For the Hudson Review, Dean Flower reviews John James Audubon on his travels, as edited by Christoph Irmscher and Richard J. King (Audubon at Sea: The Coastal and Transatlantic Adventures of John James Audubon, 2022):
Note how phrases like “empty world” and “frozen in timelessness” are projections, not facts. Note how Audubon supposedly “already knew” in 1836 that auks “didn’t stand a chance” and were killed “simply because they were rare.” As if Audubon knew what happened in 1844 and why. But did he? Irmscher and King cannot possibly know. Audubon might have wanted to depict auks because he saw them as part of natural history. And because he was ambitious to include every species he could lay his hands on. Or because the auk’s oddities—flightless, gigantic, with a huge white circular patch in front of its small dark eye, giving it a blank eye-like stare (ominous to predators, no doubt)—were interesting. But no, Irmscher and King want to say that Audubon was like us, protesting what he foresaw, and making auks “little more than a monument to their own demise.”
In The New Criterion, Myron Magnet reviews a book by Timothy Clayton on James Gillray (James Gillray: A Revolution in Satire, 2022):
Gillray, though, has a demystifying, democratizing aim that Dickens doesn’t often share. He seeks to deflate the great and famous, to show that under the finery is not only a man or woman like the rest of us, but a ridiculously fat or skinny or squat or tall one with gross features and the usual appetites and the usual organs and orifices that perform the usual functions. Worse, beyond natural gluttony, sloth, and lust, all have the ignoble civilized vices, with greed, vanity, and a will to power leading the cart.
For the Hong Kong Review of Books, Stuart Walton reviews a book by Uwe Wittstock about German writers as the Nazis came to power (February 1933: The Winter of Literature, June):
Despite these critical false notes, Wittstock is proficient at delineating character. All members of the Mann family, from the patrician Thomas, brooding in Switzerland over whether anybody had the right to prevent him returning to his homeland, to the fantastically silly Klaus, are rendered in three dimensions. The publisher Ernst Rowohlt, an unhinged egomaniac given to biting and chewing up shards from champagne glasses and bashing himself on the head with authors’ manuscripts, like an embarrassing cabaret turn in want of a stage, sounds like somebody whose presence at a party would be the occasion for remembering you had had a better offer.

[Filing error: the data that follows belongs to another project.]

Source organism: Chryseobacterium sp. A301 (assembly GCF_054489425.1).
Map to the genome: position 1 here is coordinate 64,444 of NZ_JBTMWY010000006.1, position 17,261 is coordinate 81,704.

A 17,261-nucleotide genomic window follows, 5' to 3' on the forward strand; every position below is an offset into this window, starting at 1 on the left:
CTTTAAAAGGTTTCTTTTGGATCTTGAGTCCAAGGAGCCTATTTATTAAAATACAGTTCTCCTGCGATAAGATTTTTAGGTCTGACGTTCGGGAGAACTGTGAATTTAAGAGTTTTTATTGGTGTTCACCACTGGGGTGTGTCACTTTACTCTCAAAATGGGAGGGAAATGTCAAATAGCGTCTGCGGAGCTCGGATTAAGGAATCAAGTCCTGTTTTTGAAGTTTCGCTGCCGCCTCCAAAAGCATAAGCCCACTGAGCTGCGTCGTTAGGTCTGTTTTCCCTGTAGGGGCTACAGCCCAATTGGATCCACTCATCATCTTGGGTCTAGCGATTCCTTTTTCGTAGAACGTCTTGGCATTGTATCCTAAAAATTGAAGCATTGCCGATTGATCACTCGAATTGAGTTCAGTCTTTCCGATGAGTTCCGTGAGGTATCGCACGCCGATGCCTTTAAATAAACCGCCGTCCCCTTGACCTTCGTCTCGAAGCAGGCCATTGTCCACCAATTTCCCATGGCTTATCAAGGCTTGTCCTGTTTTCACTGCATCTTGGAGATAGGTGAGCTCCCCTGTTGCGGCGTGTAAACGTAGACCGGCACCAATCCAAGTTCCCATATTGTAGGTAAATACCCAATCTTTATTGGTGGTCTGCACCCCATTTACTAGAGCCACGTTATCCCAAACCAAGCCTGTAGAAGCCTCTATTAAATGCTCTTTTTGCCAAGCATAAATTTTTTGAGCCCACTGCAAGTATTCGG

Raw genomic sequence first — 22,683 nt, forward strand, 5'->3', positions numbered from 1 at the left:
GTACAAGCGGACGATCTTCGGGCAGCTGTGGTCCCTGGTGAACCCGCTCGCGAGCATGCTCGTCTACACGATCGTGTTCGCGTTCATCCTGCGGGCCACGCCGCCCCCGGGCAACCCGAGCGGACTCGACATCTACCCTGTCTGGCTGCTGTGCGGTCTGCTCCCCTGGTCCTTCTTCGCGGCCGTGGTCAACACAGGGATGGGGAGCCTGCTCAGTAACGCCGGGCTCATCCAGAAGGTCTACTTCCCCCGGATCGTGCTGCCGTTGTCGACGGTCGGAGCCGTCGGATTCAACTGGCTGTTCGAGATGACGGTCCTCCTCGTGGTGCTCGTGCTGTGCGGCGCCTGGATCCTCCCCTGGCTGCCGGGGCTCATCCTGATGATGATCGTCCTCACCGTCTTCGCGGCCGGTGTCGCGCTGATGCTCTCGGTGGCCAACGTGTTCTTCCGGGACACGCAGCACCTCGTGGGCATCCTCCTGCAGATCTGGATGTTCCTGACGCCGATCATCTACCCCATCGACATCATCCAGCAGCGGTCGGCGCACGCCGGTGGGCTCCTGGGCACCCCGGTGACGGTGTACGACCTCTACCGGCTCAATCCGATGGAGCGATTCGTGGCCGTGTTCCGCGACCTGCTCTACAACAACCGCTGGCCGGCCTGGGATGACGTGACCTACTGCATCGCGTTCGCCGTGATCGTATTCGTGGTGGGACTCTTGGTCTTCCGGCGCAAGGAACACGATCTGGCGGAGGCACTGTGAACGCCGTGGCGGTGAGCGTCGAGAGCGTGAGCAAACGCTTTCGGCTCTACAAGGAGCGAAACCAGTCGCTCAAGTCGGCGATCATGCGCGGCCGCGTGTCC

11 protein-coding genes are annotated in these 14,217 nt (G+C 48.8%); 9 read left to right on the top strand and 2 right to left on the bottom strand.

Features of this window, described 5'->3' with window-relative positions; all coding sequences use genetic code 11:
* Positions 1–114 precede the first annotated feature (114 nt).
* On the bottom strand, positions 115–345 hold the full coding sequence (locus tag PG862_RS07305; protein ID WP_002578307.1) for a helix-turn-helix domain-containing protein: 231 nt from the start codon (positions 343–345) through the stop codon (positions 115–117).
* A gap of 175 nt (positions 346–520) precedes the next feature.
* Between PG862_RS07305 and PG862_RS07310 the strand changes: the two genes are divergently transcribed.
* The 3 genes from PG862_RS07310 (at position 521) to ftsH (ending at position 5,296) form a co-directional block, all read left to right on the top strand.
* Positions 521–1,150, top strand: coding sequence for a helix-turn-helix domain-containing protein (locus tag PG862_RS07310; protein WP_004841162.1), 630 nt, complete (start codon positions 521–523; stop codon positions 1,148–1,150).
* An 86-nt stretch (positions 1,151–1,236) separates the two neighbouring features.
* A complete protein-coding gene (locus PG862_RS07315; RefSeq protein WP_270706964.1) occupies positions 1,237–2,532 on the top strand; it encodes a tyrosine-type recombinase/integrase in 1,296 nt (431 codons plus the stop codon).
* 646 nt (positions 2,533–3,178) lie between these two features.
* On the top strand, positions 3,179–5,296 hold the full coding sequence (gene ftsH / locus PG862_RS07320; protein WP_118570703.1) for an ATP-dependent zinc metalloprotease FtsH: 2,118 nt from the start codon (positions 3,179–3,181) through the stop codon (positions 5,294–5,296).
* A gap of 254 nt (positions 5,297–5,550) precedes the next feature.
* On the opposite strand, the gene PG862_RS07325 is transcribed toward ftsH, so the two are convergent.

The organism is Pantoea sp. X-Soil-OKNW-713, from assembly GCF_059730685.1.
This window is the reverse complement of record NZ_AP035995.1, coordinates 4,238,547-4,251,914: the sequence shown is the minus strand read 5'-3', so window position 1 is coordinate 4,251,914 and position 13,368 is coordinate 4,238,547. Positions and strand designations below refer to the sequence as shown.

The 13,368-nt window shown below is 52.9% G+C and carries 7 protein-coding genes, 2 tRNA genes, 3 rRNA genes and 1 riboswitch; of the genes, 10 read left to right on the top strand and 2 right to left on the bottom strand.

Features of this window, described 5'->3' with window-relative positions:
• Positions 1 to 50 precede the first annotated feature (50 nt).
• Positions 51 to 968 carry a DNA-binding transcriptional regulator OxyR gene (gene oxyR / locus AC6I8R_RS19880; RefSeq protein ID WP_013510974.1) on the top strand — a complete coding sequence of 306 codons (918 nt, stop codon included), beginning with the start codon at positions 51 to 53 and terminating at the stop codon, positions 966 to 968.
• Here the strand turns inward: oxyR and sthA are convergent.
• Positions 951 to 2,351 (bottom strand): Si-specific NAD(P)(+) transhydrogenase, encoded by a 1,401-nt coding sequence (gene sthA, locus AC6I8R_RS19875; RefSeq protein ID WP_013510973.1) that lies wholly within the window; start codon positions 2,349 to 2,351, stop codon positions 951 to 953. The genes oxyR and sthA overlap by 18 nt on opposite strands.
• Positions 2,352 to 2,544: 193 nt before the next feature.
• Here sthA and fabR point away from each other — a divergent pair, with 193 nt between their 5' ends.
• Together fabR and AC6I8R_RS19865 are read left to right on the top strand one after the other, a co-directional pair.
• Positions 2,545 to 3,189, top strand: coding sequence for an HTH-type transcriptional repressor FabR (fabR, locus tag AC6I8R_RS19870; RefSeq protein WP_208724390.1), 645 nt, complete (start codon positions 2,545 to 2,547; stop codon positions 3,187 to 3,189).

From the Middle West Review, which is “An interdisciplinary journal about the American Midwest,” “a list of crucial texts on Midwestern regional history from 1980 to 2023.”
The D.C. Public Library is getting a new website.
The WRB offices never experience work disruptions like this.
Commonweal is hiring summer interns.
New Spike: “The Museum Issue”
This Saturday afternoon, There’s Always Tomorrow (1956) is showing at the National Gallery of Art. A signing of Marsha Gordon’s new book (Becoming the Ex-Wife: The Unconventional Life & Forgotten Writings of Ursula Parrott, April) follows the screening.
Brian Allen on the new Rubell Museum:
I’ve seen lots of bad art. Among the worst was a painting I saw in the window of a Santa Monica gallery years ago depicting drowning dachshunds. There’s nothing that wretched at the Rubell, but the hideous portraits of Snowden, Self, and February James are in the running, or should be tossed into deep water. Nina Abney isn’t a bad artist, but too much of her does her no credit. She has a gallery filled with derivative, Ensor-lite paintings, some ten footers. Familiarity breeds contempt.
May 18 at the Hillwood estate: “an evening concert with D.C.-based music ensemble Sound Impact, in a program inspired by the exhibition Determined Women: Collectors, Artists, and Designers at Hillwood.”
April 30 | Paradise Editions
The Man Without a Transit Pass
by Jaroslav Hašek
From the publisher: Gathering work from across Jaroslav Hašek’s brief but prolific career, this collection showcases the outrageous wit and biting social commentary that made him the most popular Czech writer of all time. Much like his beloved novel The Good Soldier Švejk, these sixteen tales—previously unavailable in English—are populated with unforgettable characters: various cranks, conmen, and secret geniuses. The Man Without a Transit Pass further solidifies Hašek’s place as one of the 20th century’s greatest satirists.